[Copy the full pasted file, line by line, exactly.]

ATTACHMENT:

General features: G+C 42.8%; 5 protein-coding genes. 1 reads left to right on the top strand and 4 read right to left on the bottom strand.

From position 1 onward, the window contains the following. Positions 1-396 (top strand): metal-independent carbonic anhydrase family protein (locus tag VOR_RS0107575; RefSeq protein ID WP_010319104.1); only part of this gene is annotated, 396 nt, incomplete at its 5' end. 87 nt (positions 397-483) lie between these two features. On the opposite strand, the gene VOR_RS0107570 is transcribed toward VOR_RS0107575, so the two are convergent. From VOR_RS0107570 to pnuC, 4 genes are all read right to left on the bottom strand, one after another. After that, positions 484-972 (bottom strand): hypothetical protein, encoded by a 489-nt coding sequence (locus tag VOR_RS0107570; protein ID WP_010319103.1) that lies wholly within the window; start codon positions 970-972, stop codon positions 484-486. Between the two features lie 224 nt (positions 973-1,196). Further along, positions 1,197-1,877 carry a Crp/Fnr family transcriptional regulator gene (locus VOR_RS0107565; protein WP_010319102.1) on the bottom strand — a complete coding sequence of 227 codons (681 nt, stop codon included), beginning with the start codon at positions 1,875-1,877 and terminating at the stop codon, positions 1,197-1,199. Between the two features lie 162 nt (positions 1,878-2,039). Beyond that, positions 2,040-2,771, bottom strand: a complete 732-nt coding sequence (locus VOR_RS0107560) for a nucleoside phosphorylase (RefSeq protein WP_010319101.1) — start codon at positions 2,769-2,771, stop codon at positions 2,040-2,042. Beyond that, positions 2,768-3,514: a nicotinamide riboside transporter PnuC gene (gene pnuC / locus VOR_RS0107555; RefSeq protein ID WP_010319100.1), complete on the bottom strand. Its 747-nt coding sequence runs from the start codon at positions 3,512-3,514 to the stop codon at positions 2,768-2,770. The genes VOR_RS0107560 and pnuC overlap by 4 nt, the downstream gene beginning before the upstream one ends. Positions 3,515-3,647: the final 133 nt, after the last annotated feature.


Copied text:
General features: G+C 42.8%; 5 protein-coding genes. 1 reads left to right on the top strand and 4 read right to left on the bottom strand.

From position 1 onward, the window contains the following. Positions 1-396 (top strand): metal-independent carbonic anhydrase family protein (locus tag VOR_RS0107575; RefSeq protein ID WP_010319104.1); only part of this gene is annotated, 396 nt, incomplete at its 5' end. 87 nt (positions 397-483) lie between these two features. On the opposite strand, the gene VOR_RS0107570 is transcribed toward VOR_RS0107575, so the two are convergent. From VOR_RS0107570 to pnuC, 4 genes are all read right to left on the bottom strand, one after another. After that, positions 484-972 (bottom strand): hypothetical protein, encoded by a 489-nt coding sequence (locus tag VOR_RS0107570; protein ID WP_010319103.1) that lies wholly within the window; start codon positions 970-972, stop codon positions 484-486. Between the two features lie 224 nt (positions 973-1,196). Further along, positions 1,197-1,877 carry a Crp/Fnr family transcriptional regulator gene (locus VOR_RS0107565; protein WP_010319102.1) on the bottom strand — a complete coding sequence of 227 codons (681 nt, stop codon included), beginning with the start codon at positions 1,875-1,877 and terminating at the stop codon, positions 1,197-1,199. Between the two features lie 162 nt (positions 1,878-2,039). Beyond that, positions 2,040-2,771, bottom strand: a complete 732-nt coding sequence (locus VOR_RS0107560) for a nucleoside phosphorylase (RefSeq protein WP_010319101.1) — start codon at positions 2,769-2,771, stop codon at positions 2,040-2,042. Beyond that, positions 2,768-3,514: a nicotinamide riboside transporter PnuC gene (gene pnuC / locus VOR_RS0107555; RefSeq protein ID WP_010319100.1), complete on the bottom strand. Its 747-nt coding sequence runs from the start codon at positions 3,512-3,514 to the stop codon at positions 2,768-2,770. The genes VOR_RS0107560 and pnuC overlap by 4 nt, the downstream gene beginning before the upstream one ends. Positions 3,515-3,647: the final 133 nt, after the last annotated feature.